Tuesday, February 10, 2009

When Critical Response to Your Work Varies

By the time you read this, the movie-review site Rotten Tomatoes may have fixed the little problem on this review page, but it was a mind-bender when I found it.

The page is purportedly reviewing a documentary called Eleven Minutes, about a fashion designer. The blurb on the page begins:

It's been two long years since the sharp-witted Jay McCarroll was dubbed "the next great American designer" on season one of reality television's Project Runway, and he's anxious to finally show his first line of clothing. The feature documentary, Eleven Minutes, chronicles his year-long journey designing and preparing his first independent runway show for New York's Fashion Week in Bryant Park...

So far so good. Hop down to the first review and you read:

Some would call the rotund designer charismatic, but I say that this documentary should have gone on only as long as its title.

Ha ha, snippy review. The next one, however, seems more than a little odd:

This is not a feel-good movie by any stretch, but it gets amazing marks on almost every front and really needs to be seen.

Oh? A disturbing movie about a fashion designer, which "really needs to be seen"? Intriguing. And even more intriguing when you read the next mini-review:

A claustrophobic dramatic reconstruction of a 22-hour shooting spree in the sleepy coastal town of Aramoana, New Zealand, that left 13 people dead.

Damn, those Kiwis take their fashion shows seriously. And the reviews keep on a-comin':

The massacre still touches a raw nerve in New Zealand but, filming at a neighbouring town and informed by survivors’ accounts, Sarkies manages both a sensitive and excruciatingly taut docu-thriller that’s refreshing for the genuine weight of its tragedy.

A haunting, uplifting and never-exploitative portrayal of a terrifying real-life tragedy.

Ohhhhh-kay. A bit of research suggests that reviews of a docudrama called Out of the Blue are overwriting almost all the reviews of Eleven Minutes. This interpretation makes sense until we hit the following:

A Hollywood-friendly version of these tragic events, with the star water polo player Karcsi (Ivan Fenyo) forced to choose between possible Olympic glory and his loyalty to student revolutionary girlfriend Viki (Kata Dobo).

Water polo? Karcsi? Student-revolutionary girlfriend Viki? I suppose Aramoana, New Zealand, might have water-polo stars and revolutionary girlfriends, and that they might be swept up in a shooting spree--though I'm having trouble imagining how this relates to the Olympics.

More research shows that reviews of Children of Glory, a movie about "two brutally competitive water polo matches between the USSR and Hungary" (no, I am not making this up) just before the 1956 uprising are now being pasted atop where reviews of our Project Runway darling ought to be.

One of the problems with snippets of reviews is that some praise can be pretty damned generic. Riveting or fascinating or absorbing...hey, who wouldn't believe those words might crop up in respect to one's own work?

Imagine this sort of review mashup happening to reviews of your novel. First you read:

Brilliant and poignant...clarity of insight and crystal-bright prose...[1]

which seems a bit surprising for your noir crime novel, but, hey, it's good to see your genius being recognized. Next you find:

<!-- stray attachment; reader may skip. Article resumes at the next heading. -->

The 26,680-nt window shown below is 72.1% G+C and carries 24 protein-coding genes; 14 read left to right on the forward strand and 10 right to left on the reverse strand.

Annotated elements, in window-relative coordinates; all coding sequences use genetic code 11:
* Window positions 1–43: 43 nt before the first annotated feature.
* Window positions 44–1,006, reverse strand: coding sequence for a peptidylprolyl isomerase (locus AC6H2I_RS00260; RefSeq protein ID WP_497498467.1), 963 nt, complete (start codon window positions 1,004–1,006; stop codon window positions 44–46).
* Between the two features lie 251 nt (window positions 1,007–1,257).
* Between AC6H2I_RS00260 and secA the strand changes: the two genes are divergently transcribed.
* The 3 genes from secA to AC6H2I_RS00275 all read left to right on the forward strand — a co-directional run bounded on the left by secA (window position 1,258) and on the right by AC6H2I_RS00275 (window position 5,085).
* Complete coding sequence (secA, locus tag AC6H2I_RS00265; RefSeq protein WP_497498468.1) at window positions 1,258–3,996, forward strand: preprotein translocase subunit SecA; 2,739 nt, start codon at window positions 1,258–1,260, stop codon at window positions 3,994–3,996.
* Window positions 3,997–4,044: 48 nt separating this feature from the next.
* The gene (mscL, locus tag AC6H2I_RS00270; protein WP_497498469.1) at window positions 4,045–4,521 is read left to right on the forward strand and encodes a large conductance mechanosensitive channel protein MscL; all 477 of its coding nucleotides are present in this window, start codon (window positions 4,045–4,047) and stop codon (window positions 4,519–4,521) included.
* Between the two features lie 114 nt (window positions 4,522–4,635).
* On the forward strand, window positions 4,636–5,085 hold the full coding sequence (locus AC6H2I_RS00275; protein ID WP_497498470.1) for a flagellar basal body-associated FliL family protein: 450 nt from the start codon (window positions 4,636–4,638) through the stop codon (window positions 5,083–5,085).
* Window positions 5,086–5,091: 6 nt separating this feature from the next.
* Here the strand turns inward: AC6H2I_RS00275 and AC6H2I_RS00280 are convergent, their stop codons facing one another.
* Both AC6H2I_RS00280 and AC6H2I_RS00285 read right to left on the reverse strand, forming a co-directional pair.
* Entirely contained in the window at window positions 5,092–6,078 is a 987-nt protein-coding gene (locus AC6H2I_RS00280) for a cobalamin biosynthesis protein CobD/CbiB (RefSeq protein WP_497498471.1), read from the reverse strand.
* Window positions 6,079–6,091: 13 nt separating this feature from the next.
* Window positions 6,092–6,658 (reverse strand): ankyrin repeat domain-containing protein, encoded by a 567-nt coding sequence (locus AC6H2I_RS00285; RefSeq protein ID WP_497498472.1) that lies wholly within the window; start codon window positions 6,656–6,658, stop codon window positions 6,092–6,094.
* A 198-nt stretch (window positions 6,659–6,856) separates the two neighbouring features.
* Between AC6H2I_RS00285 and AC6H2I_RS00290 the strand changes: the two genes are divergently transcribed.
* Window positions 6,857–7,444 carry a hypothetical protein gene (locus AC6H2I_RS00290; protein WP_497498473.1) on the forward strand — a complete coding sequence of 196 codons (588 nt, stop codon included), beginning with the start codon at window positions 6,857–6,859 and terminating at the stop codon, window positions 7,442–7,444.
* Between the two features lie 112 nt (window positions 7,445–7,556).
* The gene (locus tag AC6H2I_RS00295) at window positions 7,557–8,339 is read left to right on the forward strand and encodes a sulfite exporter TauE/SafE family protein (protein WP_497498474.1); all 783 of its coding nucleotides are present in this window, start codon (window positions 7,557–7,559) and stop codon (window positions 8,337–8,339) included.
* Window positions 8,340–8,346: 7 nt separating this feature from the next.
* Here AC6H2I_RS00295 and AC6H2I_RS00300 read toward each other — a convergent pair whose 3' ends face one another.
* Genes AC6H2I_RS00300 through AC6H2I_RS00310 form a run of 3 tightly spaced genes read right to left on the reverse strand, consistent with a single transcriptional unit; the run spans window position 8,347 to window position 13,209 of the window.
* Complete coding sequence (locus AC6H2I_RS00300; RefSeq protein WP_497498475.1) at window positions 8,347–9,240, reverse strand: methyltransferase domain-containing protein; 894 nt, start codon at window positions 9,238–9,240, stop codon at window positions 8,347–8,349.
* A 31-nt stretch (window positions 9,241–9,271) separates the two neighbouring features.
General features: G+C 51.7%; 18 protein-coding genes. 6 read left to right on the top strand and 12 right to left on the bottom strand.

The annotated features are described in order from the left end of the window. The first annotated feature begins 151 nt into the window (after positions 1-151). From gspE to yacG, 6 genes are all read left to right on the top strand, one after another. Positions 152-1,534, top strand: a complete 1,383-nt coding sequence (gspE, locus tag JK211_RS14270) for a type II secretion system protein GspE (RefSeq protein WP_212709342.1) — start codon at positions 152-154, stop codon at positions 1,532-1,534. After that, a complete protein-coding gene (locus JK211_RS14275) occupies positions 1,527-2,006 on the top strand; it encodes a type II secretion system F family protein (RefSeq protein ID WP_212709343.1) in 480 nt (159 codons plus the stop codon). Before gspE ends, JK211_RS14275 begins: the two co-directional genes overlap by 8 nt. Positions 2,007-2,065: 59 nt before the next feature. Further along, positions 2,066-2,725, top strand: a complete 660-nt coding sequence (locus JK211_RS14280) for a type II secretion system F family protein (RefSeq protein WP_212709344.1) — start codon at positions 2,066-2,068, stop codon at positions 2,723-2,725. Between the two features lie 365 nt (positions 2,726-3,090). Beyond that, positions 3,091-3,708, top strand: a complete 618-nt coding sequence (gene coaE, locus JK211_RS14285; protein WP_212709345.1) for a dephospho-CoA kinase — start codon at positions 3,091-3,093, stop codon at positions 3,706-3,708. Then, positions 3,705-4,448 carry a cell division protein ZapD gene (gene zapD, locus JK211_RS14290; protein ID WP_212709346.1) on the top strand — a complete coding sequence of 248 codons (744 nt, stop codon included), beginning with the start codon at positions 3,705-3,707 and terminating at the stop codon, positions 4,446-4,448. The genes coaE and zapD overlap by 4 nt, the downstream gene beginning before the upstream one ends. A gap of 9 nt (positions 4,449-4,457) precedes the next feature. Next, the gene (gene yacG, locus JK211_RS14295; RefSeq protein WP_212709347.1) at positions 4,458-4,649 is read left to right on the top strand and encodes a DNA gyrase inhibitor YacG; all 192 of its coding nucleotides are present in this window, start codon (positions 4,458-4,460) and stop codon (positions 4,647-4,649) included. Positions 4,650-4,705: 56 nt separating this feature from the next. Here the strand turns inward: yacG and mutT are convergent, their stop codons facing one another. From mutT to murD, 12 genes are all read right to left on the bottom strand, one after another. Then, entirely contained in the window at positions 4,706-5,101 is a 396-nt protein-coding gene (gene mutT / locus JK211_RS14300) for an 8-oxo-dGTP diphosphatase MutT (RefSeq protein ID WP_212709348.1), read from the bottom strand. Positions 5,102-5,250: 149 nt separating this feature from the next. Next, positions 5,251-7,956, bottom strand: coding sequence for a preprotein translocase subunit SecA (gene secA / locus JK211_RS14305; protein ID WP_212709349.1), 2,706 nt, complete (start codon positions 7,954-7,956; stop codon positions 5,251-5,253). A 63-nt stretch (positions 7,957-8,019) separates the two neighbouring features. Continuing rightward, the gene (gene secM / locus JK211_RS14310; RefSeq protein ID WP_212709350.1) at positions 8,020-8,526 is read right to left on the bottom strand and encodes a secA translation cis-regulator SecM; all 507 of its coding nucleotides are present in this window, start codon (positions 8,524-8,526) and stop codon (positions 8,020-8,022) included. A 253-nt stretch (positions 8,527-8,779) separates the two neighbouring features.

...imagination, humanity, and gleeful appreciation of the absurd--but the book's basis in rock-hard, tragic fact gives it a unique poignancy.[2]

It does? Ummm, what basis in rock-hard fact? By the time you get to:

This volume leaves the reader with an understanding of the hard-won military dynamics of the surge and the professionalism and competence of the generals who designed and executed it. [3]


As always, the emphasis is on tasty food that anyone can prepare—and the book's best sections are devoted to simple fare such as sandwiches and pasta...brings new life to staples like grilled cheese, with his Double-Decker Cheddar Cheese Sandwich with Pickled Onions and Potato Chips. [4]

you are pretty sure something has gone wrong in the critical assessments of your novel. This could have an upside and a downside. Someone will rush out and buy it to appreciate (at last!) your "crystal-bright prose," but somebody else will be really ticked off when they can't find the recipe for your Double-Decker Cheddar Cheese Sandwich with Pickled Onions and Potato Chips.

The internet simply burgeons with possibilities, doesn't it?

[1] Review of Updike's Rabbit, Run
[2] Review of Vonnegut's Slaughterhouse-Five
[3] Review of Thomas Rick's The Gamble
[4] Review of Jamie Oliver's Jamie's Dinners


Tim Stretton said...

Why are things always more interesting when they go wrong than when they go right?...

David Thayer said...

Billy Pilgrim leaves suburbia behind in this hilarious look at life in Anbar Province. Cameron Diaz has optioned the book and wants to play a Messerschmidt pilot defending the skies over Dresden.

David Isaak said...

Hi, Tim--

I'd hazard the guess that it's mathematical. Ther are so many more unexpected ways for things to go wrong...

David Isaak said...

Hey, David--

I'd buy a ticket to see that!

Is there any chance Cameron will do the movie topless?

Jen Ster said...

I worked for a newspaper back in the 1990s and one of the things we did when things were slow was write fake headlines. "Mayor Slashes Four, Dies In Beachside Caviar Brawl." "Planning and Zoning Board Rules For Nazi Homeowner's Yard Ornaments." Stuff like that. I could see us putting in a fake movie or book review in there just to pass the time. As far as I know, though, it never actually happened. At least not on purpose. I'm pretty sure that review of "Cubism, Steiglitz and the Poetry of William Carlos Williams" was for reals.

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